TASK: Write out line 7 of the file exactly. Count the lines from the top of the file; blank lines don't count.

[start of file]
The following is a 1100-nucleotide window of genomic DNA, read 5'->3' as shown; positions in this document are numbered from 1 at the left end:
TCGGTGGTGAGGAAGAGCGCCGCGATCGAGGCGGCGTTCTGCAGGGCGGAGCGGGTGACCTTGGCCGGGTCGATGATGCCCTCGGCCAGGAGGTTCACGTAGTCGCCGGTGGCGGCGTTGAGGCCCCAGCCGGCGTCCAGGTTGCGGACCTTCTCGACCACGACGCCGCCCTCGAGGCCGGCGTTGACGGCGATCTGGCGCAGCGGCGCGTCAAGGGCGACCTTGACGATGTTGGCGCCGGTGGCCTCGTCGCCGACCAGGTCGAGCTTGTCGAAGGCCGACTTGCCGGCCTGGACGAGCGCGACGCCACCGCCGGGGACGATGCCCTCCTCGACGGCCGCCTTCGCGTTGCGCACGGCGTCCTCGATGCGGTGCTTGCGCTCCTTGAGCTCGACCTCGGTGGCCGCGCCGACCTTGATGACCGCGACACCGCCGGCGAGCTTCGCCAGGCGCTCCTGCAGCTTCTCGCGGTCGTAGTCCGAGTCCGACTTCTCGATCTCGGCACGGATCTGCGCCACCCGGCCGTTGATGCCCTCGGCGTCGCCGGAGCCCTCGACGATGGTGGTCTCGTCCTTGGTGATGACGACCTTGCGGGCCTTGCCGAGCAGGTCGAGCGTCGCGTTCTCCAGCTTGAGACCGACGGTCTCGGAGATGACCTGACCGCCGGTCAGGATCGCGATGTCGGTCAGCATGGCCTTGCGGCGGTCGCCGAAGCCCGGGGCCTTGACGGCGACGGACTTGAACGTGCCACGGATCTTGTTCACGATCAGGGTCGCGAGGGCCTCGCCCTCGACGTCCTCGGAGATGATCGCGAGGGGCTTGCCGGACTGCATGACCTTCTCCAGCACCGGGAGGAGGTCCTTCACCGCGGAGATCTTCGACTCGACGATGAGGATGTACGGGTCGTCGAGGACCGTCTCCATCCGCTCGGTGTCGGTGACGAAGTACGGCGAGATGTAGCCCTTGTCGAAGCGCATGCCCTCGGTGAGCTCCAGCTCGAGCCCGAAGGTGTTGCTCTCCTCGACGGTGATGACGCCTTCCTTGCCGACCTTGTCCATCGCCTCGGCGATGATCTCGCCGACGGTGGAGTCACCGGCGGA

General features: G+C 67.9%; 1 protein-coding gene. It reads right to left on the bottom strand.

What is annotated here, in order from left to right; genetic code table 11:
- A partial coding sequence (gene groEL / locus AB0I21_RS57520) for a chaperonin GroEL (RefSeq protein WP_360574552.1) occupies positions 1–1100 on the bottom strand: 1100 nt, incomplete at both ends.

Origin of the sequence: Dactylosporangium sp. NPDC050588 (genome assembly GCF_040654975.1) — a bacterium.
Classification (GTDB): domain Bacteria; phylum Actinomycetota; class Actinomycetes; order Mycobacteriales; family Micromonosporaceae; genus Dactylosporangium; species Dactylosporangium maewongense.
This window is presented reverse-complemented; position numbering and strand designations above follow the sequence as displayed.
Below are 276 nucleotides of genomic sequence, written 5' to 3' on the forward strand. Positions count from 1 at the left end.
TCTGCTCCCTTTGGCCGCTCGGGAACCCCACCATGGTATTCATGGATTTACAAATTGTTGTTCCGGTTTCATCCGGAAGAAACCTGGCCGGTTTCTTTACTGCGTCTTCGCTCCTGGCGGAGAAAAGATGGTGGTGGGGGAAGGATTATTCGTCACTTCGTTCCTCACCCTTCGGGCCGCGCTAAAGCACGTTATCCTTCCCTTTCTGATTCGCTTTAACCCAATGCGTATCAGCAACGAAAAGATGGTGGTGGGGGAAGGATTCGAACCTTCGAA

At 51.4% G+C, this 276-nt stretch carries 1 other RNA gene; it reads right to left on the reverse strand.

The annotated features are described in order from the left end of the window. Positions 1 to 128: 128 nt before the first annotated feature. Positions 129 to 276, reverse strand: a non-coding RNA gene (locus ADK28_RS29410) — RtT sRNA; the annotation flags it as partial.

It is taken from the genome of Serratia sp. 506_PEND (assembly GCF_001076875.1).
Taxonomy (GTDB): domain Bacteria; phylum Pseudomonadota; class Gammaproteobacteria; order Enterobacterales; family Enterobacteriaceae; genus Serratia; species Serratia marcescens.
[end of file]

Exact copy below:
Classification (GTDB): domain Bacteria; phylum Actinomycetota; class Actinomycetes; order Mycobacteriales; family Micromonosporaceae; genus Dactylosporangium; species Dactylosporangium maewongense.